Rebreathing is a model for the relationship between a prone sleeping position and sudden infant death syndrome. This study used a mechanical simulation model to establish the relationship between types of bedding and rebreathing potential for an infant placed prone (face down) at different postnatal ages. The infant mannequin was connected to a respirator set to deliver physiologically appropriate combinations of tidal volume (VT) and respiratory rates (RR) across a range of postnatal ages (0-18 months). Before measurements were made, CO2 flow was regulated to 5 ± 0.1% of end-tidal PCO2 (EtCO2). After the model was placed in a prone position, any increase in the fractional concentration of inspired CO2 (FiCO2) was measured. FiCO2 increased immediately and rapidly, and reached a maximum value within a few minutes. The maximum FiCO2 ranged from under 2% to over 10%, depending on the bedding. FiCO2 was also affected by VT and RR. This model is not applicable to actual infants because of the large tissue stores of CO2 in infants; however, it is useful for evaluation of gas diffusibility of bedding and will simplify the investigation of sleeping environments when a baby is found dead with its face covered by soft bedding. In general, the higher the FiCO2, the greater the rebreathing potential. Theoretically, considering the paucity of body stores of O2, changes in FiO2 would be affected not by changes in FiCO2, but by CO2 production and gas movement around the infant's face. The rapid decrease of FiO2 is approximated at the inverse of the FiCO2 timecourse, suggesting the significance of not only CO2 accumulation but also O2 deprivation in the potential space around the baby's face.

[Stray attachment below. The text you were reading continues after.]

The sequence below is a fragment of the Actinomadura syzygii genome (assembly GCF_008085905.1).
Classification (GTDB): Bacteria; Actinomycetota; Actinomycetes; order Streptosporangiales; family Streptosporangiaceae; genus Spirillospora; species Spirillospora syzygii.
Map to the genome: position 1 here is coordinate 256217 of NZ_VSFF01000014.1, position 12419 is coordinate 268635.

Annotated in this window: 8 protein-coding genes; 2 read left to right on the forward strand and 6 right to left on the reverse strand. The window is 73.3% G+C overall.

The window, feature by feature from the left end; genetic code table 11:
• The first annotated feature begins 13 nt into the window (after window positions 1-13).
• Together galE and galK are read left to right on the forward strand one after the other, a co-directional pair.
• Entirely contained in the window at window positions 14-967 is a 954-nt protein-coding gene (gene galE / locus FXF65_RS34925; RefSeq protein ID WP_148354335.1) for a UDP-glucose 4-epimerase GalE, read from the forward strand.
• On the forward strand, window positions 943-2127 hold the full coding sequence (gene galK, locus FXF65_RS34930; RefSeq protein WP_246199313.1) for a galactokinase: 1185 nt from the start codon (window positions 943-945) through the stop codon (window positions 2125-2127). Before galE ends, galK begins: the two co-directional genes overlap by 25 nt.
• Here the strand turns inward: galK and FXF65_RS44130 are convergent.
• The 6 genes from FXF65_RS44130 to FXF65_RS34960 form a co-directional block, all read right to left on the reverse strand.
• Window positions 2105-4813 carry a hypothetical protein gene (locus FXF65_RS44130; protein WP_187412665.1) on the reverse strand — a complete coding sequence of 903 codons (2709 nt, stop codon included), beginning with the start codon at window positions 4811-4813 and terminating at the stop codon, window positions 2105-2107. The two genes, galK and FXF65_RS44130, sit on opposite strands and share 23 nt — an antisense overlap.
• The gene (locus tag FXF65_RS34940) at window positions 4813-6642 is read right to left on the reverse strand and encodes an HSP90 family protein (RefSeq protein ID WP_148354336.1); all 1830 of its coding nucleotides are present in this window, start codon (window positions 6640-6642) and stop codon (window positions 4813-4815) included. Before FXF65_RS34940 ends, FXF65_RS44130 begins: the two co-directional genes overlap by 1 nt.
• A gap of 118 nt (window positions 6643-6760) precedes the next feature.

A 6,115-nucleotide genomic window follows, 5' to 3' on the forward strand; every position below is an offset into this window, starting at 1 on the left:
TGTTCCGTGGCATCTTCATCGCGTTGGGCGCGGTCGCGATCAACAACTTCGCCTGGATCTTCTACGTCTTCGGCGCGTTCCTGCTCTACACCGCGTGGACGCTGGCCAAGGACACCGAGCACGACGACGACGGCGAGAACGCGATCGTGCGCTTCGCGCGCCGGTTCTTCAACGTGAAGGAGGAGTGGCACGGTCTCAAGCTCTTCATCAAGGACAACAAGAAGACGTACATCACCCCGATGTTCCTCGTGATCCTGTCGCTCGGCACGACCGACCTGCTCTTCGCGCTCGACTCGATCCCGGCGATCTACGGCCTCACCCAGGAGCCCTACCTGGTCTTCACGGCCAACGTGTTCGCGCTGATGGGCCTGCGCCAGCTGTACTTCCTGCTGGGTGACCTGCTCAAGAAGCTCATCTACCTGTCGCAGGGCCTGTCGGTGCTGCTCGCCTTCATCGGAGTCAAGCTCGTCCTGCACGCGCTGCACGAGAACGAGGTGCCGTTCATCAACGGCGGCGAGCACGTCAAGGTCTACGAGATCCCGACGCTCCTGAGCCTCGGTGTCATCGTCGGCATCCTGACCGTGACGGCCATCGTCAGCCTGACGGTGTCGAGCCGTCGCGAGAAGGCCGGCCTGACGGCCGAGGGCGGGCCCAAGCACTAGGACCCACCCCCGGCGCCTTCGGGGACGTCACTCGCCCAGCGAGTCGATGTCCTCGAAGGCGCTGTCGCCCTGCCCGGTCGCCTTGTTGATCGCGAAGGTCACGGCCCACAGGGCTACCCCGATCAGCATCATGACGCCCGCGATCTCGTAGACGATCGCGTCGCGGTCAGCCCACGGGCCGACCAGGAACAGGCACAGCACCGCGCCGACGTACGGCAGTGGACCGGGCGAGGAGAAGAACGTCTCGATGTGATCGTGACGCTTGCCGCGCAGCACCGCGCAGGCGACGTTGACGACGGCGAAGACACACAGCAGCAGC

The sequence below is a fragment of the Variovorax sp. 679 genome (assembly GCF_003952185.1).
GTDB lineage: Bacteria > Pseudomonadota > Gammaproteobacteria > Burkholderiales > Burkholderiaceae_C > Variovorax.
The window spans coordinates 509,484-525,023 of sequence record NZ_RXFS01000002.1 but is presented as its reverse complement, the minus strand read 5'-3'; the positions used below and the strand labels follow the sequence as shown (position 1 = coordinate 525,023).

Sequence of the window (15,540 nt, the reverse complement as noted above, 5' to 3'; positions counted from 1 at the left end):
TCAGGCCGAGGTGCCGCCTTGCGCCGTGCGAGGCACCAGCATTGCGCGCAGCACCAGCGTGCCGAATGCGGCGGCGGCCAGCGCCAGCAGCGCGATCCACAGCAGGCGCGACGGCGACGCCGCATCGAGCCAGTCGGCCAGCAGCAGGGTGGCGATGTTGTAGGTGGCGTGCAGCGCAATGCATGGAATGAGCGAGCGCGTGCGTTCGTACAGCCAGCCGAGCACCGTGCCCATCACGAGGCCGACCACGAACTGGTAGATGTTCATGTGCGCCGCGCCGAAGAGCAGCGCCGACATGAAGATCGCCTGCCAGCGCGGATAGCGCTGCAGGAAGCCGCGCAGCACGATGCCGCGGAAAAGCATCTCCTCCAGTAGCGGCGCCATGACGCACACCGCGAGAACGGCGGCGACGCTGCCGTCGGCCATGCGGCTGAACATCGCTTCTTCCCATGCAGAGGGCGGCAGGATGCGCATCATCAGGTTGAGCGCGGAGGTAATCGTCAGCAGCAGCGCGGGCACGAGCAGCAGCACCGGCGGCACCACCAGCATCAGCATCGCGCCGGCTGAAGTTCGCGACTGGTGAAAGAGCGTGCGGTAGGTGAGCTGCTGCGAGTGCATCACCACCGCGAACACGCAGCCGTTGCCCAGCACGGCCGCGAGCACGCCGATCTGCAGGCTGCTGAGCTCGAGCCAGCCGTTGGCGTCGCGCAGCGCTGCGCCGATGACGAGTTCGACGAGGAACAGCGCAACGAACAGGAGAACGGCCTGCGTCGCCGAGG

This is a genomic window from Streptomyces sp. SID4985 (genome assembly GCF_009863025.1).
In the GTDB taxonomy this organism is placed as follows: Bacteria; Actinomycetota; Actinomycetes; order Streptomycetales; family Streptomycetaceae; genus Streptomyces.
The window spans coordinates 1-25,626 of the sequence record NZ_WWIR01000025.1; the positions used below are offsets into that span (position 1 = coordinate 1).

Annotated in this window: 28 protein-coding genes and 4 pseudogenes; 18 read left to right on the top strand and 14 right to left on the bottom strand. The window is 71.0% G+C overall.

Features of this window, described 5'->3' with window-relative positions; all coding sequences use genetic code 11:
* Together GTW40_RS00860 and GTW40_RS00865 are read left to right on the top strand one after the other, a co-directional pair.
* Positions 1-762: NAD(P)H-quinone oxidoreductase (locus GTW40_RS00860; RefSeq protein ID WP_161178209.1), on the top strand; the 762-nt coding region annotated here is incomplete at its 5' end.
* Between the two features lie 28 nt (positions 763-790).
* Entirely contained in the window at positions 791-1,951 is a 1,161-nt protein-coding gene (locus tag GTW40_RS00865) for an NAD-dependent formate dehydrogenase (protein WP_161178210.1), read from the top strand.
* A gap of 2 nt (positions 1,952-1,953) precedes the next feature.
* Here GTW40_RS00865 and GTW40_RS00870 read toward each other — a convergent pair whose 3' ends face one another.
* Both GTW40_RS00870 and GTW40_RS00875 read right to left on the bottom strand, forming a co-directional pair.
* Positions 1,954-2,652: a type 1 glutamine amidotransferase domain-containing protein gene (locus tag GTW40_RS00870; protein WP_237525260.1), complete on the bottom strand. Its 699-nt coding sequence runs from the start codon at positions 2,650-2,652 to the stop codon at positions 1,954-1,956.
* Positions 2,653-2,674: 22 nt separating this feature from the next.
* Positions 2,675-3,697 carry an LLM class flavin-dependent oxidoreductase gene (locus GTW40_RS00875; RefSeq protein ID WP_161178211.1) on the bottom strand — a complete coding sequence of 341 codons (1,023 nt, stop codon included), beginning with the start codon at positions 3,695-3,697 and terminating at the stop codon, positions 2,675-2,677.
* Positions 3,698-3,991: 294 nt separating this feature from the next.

- Mathematical evaluation
- Respiratory simulation
- Sudden infant death
ASJC Scopus subject areas
- Pathology and Forensic Medicine